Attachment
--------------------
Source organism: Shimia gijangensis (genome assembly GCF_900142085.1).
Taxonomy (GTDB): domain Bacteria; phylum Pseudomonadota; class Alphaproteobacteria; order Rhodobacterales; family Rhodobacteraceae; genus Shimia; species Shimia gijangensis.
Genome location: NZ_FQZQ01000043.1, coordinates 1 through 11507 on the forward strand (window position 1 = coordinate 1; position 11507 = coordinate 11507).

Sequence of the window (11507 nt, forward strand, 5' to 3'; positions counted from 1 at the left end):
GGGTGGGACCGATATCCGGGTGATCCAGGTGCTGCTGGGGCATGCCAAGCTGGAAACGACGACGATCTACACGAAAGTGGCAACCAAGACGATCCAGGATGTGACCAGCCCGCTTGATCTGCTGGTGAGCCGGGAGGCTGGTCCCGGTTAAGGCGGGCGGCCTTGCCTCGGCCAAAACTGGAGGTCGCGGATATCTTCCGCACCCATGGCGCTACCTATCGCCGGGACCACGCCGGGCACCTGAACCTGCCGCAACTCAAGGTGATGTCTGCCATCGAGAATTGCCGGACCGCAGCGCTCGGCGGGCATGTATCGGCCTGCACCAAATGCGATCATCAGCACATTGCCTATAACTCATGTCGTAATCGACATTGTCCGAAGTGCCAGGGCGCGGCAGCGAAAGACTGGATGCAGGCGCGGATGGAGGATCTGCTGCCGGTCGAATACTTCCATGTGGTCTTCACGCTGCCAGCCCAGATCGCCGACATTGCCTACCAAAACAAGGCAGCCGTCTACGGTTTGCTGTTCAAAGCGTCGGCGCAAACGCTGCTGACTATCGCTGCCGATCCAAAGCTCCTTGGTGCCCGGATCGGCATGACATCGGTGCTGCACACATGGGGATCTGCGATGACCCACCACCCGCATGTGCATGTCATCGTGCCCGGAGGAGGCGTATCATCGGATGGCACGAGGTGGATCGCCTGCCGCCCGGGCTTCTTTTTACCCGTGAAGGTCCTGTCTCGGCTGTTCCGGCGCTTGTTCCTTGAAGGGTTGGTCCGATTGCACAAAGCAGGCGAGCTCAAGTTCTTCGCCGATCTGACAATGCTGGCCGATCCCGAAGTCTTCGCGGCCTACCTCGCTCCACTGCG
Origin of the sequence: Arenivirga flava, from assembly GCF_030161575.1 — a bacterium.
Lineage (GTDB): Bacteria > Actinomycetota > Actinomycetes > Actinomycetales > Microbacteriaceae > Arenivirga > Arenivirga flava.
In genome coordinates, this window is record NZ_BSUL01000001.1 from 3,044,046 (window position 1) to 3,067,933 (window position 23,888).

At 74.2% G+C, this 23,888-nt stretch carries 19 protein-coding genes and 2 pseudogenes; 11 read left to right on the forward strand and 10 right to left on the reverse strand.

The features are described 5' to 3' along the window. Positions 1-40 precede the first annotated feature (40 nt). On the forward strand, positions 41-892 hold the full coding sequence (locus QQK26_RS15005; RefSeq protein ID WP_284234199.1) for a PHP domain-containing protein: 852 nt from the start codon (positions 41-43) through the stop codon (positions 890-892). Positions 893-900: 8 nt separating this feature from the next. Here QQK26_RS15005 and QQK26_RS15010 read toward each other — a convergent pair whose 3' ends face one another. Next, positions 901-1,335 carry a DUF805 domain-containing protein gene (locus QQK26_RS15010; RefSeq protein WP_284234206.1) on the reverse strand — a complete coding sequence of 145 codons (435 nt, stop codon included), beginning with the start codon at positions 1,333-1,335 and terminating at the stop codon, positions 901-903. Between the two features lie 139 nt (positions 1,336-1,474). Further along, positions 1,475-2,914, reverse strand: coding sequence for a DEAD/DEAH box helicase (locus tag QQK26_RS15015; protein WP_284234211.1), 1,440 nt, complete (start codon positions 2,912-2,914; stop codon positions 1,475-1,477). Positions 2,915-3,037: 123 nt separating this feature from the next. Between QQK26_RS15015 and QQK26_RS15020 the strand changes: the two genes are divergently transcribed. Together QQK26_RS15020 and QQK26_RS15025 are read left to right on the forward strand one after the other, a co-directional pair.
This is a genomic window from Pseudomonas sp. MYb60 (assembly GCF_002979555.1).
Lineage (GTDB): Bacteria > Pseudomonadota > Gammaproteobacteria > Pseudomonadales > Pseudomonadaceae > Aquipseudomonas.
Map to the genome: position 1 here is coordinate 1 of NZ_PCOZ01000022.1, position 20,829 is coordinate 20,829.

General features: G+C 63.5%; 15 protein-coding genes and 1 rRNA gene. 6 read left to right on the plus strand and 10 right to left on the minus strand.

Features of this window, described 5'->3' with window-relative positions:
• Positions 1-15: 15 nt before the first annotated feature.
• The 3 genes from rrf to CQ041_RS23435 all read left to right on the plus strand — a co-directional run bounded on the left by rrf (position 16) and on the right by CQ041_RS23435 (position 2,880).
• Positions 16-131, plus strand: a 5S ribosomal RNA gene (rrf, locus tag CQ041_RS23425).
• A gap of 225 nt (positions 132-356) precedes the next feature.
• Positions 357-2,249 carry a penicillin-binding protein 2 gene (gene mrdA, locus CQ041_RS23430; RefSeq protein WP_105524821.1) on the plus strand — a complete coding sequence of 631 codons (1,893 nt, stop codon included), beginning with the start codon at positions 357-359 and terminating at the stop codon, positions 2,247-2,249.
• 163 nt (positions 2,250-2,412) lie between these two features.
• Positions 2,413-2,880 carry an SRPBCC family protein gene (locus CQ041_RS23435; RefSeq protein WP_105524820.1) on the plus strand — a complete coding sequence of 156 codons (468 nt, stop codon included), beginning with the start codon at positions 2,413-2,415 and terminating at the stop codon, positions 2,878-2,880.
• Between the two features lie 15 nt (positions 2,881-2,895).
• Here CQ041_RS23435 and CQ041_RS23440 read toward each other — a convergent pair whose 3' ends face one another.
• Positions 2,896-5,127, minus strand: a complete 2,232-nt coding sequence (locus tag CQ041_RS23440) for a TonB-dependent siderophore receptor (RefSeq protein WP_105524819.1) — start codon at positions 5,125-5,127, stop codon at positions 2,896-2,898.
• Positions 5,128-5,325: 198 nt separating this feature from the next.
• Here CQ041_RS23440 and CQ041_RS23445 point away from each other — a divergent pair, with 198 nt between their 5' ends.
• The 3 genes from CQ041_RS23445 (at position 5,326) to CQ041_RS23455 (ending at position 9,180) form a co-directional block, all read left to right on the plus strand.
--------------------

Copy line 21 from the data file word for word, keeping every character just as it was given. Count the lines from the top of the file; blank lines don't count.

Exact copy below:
• 163 nt (positions 2,250-2,412) lie between these two features.